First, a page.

Compelling evidence shows that electrical stimulation to the median nerve elicits synchronous cortical reactivity in the primary somatosensory cortex (SI) and bilateral secondary somatosensory cortex (SII) [10–14]. By using paired-pulse electrical stimulation, in which two stimulus pulses in close succession are presented, it has been extensively applied to study the functional integrity of cortical inhibition or excitability in various clinical disorders, such as schizophrenia , traumatic brain injury , complex regional pain syndrome , dystonia , migraine , and aging [3, 5]. Quantitatively, SG is measured as the amplitude ratio of stimulus 2-evoked responses over stimulus 1-evoked responses (S2/S1) . A larger S2/S1 ratio is indicative of reduced cortical inhibition. With this technique, one previous event-related potential (ERP) study has revealed an age-associated SG defect in the human SI . Very recently, our magnetoencephalographic (MEG) study by applying equivalent current dipole (ECD) modeling has demonstrated that the neurophysiological responses of the SII are particularly vulnerable to aging in terms of cortical SG .
In addition to phase-locked evoked responses, non-phase-locked brain oscillations might be implicated in the basic somatosensory perceptual processing . Cortical oscillation is considered to reflect the excitability of thalamocortical systems and can be modulated by exogenous or endogenous events . Event-related desynchronization (ERD) represents a decrease in synchronization of a specific frequency in relation to the activation of the somatosensory system [23–25]. Previous studies have reported significant alpha and/or beta ERD in the SI [26–29] and SII [30–32] following electrical or laser stimulation among the young healthy adults. However, it still remains unclear whether the somatosensory ERD is affected by physiological aging.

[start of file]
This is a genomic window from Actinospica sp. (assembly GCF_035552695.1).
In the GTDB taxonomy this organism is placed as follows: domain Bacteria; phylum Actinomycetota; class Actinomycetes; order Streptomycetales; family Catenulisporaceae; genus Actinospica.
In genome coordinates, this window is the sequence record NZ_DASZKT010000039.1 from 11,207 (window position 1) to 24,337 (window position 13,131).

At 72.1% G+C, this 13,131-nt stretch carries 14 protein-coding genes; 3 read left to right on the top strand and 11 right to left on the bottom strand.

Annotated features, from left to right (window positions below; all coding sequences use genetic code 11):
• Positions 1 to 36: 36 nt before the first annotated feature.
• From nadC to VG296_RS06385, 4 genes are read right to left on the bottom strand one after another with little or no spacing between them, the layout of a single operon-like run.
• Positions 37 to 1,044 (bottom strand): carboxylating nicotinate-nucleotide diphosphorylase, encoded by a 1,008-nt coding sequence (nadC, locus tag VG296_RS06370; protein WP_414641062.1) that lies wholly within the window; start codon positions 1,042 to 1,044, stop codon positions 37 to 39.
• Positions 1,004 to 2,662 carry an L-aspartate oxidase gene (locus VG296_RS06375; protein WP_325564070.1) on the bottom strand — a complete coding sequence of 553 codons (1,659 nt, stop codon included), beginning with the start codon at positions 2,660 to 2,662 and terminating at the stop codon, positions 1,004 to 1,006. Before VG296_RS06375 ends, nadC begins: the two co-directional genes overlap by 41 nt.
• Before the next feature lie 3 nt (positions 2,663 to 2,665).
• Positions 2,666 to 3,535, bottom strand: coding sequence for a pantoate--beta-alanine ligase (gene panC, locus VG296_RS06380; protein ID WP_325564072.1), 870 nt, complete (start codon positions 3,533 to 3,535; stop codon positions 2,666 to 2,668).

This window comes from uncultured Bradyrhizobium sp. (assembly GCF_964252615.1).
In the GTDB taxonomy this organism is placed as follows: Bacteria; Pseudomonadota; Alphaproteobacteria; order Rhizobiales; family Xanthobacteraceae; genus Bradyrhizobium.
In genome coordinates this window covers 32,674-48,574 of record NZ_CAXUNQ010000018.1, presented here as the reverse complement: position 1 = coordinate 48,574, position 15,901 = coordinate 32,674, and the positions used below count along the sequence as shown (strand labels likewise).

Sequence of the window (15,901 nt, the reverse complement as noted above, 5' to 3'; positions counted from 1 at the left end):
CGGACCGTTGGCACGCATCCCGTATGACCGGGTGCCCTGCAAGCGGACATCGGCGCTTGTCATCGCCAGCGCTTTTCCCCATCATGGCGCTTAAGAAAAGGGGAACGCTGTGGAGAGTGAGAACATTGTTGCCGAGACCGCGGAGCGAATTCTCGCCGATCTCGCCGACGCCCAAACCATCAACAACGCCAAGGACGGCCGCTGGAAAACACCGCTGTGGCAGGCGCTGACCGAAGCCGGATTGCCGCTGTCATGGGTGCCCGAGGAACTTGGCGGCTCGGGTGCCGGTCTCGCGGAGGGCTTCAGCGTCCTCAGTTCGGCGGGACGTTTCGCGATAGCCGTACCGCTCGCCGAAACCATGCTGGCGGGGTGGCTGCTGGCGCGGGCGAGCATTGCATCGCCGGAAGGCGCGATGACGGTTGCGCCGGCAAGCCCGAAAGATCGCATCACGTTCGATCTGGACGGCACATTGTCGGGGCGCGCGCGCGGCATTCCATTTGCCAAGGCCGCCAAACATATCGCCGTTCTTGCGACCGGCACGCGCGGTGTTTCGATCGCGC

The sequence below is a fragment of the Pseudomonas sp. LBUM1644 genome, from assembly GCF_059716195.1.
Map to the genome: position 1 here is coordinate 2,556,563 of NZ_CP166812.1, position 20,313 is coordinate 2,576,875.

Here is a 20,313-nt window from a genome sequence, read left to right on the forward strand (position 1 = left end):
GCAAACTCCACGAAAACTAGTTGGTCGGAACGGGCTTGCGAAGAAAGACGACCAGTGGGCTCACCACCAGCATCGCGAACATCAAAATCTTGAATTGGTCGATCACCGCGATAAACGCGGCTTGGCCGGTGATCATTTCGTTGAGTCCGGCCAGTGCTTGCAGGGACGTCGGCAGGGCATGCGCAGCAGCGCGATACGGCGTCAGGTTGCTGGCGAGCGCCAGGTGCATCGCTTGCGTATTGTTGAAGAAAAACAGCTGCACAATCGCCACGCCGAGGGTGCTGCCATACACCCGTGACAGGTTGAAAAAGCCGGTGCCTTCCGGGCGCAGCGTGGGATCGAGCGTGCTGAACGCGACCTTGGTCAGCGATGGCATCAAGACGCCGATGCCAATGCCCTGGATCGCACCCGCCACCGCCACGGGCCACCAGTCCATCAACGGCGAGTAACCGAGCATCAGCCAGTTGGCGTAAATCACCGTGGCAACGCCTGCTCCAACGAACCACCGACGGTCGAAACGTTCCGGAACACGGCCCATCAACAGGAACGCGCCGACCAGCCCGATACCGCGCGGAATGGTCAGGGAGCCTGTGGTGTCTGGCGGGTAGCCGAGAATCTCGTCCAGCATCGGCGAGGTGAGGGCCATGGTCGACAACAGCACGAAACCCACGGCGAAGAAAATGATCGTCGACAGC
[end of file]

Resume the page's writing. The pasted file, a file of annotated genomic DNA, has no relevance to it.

Although previous literature has demonstrated reduced somatosensory SG as a function of age, the possible contributing factors or variables are obscure. An association between oscillatory activity and cortical excitability in the sensorimotor cortex has been shown [31, 33, 34]. Here, we were intrigued to examine whether S1-induced ERD activity serves as a possible factor to account for the age-related alterations in the S2-evoked excitability.
Specifically, this MEG study aimed (1) to investigate the effects of aging on somatosensory cortical alpha and beta ERD induced by median nerve stimulation and (2) to determine the relation between S1-induced ERD and S2-evoked responses. Our working hypothesis was that the elderly might demonstrate reduced somatosensory SG and ERD magnitude. Finally, we predicted that a less-suppressed S2-evoked activity in the aged adults might be associated with deficient S1-induced ERD.